Plate Tectonics Box

1. The Big One - Sources and Standards

The idea came from Eric Muller’s activity Locating Earthquake Epicenters. His lesson suggests plotting daily earthquake data but I wasn’t able to spend a few minutes a day on that. Instead I modified Eric’s activity to fit in a single class period.

1. The Big One - Assessment


  1. Collect the handouts.
  2. Ask students to explain what causes an earthquake. Include both a short paragraph and a labeled picture.

Going Further

  1. Add information about earthquake depth to the student tables and the class map. The deepest earthquakes tend to take place on or near subduction zones.
  2. See if the location of volcanoes also matches the plate boundary lines. Add data about the mid-ocean ridges and identify plate boundary lines. See the Plate Patterns activity for details.
  3. Look at the earthquakes that didn’t line up on a plate boundary. What is happening there? Investigate the causes of earthquakes that didn’t occur on a plate boundary.
  4. Play with the “This Dynamic Planet” map which allows you to select certain types of data to display on a dynamically generated map. Some of the data types you can select are volcanoes, earthquakes of different magnitudes, impact craters, plate boundaries, latitude/longitude grids and more.

1. The Big One - Lesson Plan

Lesson Plan
What is an earthquake demo:

  1. Ask the students what they know about earthquakes. You can list their responses on the board.
  2. Tell students that you are going to demonstrate what causes an earthquake. Set the 2 piece of Plexiglas on the table side by side. Describe how the gap between the pieces represent a “fault” a crack on the Earth’s surface that is susceptible to suddenly giving way and moving. Don’t talk about tectonic plates yet since the students will soon discover their existence on their own! Simply refer to the pieces of Plexiglas as pieces of land with a fault in between.
  3. Lay a 6 inch piece of scotch tape along the fault line. Describe how the tape represents the rocks and soil along the fault that help hold the pieces together. Make the junction secure but don’t work too hard at taping the pieces together or you will have to push very hard to get the fault to slip.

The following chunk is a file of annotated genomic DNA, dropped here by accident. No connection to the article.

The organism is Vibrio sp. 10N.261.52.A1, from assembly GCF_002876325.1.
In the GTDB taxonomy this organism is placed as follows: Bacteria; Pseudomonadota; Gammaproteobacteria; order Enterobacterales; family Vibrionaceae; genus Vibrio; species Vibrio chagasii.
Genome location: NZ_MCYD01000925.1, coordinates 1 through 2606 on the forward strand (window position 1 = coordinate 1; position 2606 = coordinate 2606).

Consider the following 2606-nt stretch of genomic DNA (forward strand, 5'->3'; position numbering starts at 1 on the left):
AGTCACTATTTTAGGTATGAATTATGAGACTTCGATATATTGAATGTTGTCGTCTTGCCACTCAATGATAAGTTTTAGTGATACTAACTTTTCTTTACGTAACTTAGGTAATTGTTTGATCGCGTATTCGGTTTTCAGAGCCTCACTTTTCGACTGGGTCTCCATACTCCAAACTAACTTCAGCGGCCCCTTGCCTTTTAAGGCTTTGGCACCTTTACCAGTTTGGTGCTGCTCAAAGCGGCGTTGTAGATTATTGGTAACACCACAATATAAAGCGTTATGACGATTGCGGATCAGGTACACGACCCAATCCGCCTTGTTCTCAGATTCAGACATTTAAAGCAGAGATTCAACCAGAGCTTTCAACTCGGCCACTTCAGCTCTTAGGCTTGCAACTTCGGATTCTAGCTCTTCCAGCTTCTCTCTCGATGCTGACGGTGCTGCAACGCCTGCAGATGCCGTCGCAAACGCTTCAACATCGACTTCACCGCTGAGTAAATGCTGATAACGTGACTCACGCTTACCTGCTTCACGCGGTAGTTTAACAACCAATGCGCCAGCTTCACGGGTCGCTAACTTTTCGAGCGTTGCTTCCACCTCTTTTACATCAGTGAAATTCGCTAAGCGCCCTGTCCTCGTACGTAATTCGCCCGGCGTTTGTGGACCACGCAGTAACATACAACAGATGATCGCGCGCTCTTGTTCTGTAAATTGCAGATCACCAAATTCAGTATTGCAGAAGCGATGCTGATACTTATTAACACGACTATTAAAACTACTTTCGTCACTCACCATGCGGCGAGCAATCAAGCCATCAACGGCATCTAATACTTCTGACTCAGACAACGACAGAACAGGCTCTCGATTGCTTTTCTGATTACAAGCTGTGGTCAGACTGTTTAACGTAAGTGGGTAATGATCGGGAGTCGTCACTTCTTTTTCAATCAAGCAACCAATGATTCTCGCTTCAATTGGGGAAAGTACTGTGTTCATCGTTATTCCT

4. Optional: decorate the surfaces with Monopoly houses and pieces.
  5. Slowly and steadily push one piece of Plexiglas away from you while pulling the other piece towards you. Eventually the tape will give way and suddenly break free. Monopoly pieces may scatter.
  6. Discuss with your students what they observed, paying particular attention to the energy that is stored and suddenly released.

Computer research:

1. The Big One - Getting Ready

Getting Ready

  1. Reserve the computer lab.
  2. Make copies of “The Big One” handout.
  3. Make one copy of the “Big Quake Dates” handout per class (possibly on colored paper or cardstock paper) and cut it into strips with one time period per strip.
  4. Laminate the map if desired and hang it up near the front of the classroom.
  5. Set out remaining materials: Plexiglas, scotch tape, Monopoly houses, and color dots.

1. The Big One - Background

Earthquake epicenters 1963-1998: Image courtesy of NASA.Earthquake epicenters 1963-1998: Image courtesy of NASA.
Teacher Background

1. The Big One - Logistics

5-10 min earthquake demo
35-45 min computer research
45-50 min present research, plot on large map, look for patterns



  • 2 pieces of Plexiglas
  • scotch tape
  • Optional: Monopoly houses and game pieces
  • Computers with internet access
  • Copy of “The Big One” handout for each student
  • Copy of the “Big Quake Dates” sheet, cut into strips with one time period on each strip
  • Large world map, preferably laminated or coated so that removable sticky dots can be easily applied then removed after the activity.
  • 1 package 1/4” to 1/2” removable color dots (available in most stationary stores and drug stores for labeling maps and documents, each package usually contains 4 colors of dots: red, yellow, green and blue)

Quake Prints - Sources

For information about earthquakes and seismology, see:

  • The Science of Earthquakes, an article by Lisa Wald on the USGS website.

Quake Prints - Assessment

Going Further

  1. Go on a field trip to the Lawrence Hall of Science and let their excellent educators teach your students all about using seismographs. Afterwards, let students explore the interactive exhibits in the Forces the Shape the Bay exhibition.
  2. Try any one of the activities in the Earthquake! curriculum set, created by the Center for Science Education at the University of California, Berkeley. There are lesson plans for building your own seismograph, reading seismograms, locating epicenters, and using seismic clues to understand the interior of the Earth.
  3. For a kinesthetic version of this activity, try Whose Fault is It? by Eric Muller of the Exploratorium Teachers’ Institute (download Whose Fault is It? from Eric’s website under Earth Science activities). Students link hands and transmit p and s waves through their bodies and use the timing delay to calculate the epicenter of the earthquake.
  4. Listen to an earthquake! USGS has converted seismograms to sound files. Students can use them to reinforce seismology concepts such as how distance and magnitude affect a seismogram.